According to the National Weather Service Western Colorado and Eastern Utah saw over 6,500 lightning strikes in an 18 hour period.
Of the 6,500 lightning strikes, 585 strikes were in Mesa, Delta, and Montrose County. The National Weather Service says during thunderstorms they pay closer attention to lightning monitoring equipment. Jim Pringle with the National Weather Service says, "Often times if there is an intense thunderstorm moving into the area we will focus strictly on the lightning data and we will monitor that minute by minute.
Pringle says lightning can tell Meteorologists a lot about storms. Pringle says, "Lightning data is an extremely important tool that tells us a lot about the characteristics and intensity of a particular thunderstorm."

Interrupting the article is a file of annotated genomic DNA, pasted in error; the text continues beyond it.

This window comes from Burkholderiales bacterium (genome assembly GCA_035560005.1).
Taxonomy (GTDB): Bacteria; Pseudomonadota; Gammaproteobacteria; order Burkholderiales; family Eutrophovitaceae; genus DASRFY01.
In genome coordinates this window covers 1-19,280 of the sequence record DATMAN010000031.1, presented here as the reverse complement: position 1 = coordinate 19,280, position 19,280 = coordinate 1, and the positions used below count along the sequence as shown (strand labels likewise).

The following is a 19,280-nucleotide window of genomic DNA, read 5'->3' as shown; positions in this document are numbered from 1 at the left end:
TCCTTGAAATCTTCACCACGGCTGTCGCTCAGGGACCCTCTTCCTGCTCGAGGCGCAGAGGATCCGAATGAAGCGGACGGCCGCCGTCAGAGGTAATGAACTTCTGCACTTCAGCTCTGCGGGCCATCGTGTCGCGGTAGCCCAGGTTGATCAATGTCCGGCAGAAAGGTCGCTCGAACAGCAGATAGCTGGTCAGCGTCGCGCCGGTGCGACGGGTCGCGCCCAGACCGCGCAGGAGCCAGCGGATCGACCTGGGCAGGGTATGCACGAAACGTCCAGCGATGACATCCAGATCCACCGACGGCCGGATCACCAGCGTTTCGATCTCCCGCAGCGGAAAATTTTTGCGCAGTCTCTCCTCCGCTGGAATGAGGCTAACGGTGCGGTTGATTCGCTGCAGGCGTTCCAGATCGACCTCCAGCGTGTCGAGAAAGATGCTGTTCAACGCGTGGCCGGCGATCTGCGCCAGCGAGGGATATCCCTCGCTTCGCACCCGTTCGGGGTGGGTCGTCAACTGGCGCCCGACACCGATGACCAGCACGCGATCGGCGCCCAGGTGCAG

But meteorologists with the National Weather Service are not the only ones monitoring the lightning. Xcel Energy watches for power outages from lightning. Fred Eggleston with Xcel says, "[Lightning] can affect the electrical system because it puts a surge in from the ground itself. This voltage surge caused by that lightning strike is what will damage the equipment."
Eggleston says there only minimal concern of a lighting strike causing a blackout to the entire city. Eggleston says, "We have built the grid itself to absorb lightning." Eggleston suggests to protect your home use surge protectors and also unplug appliances that are surge sensitive.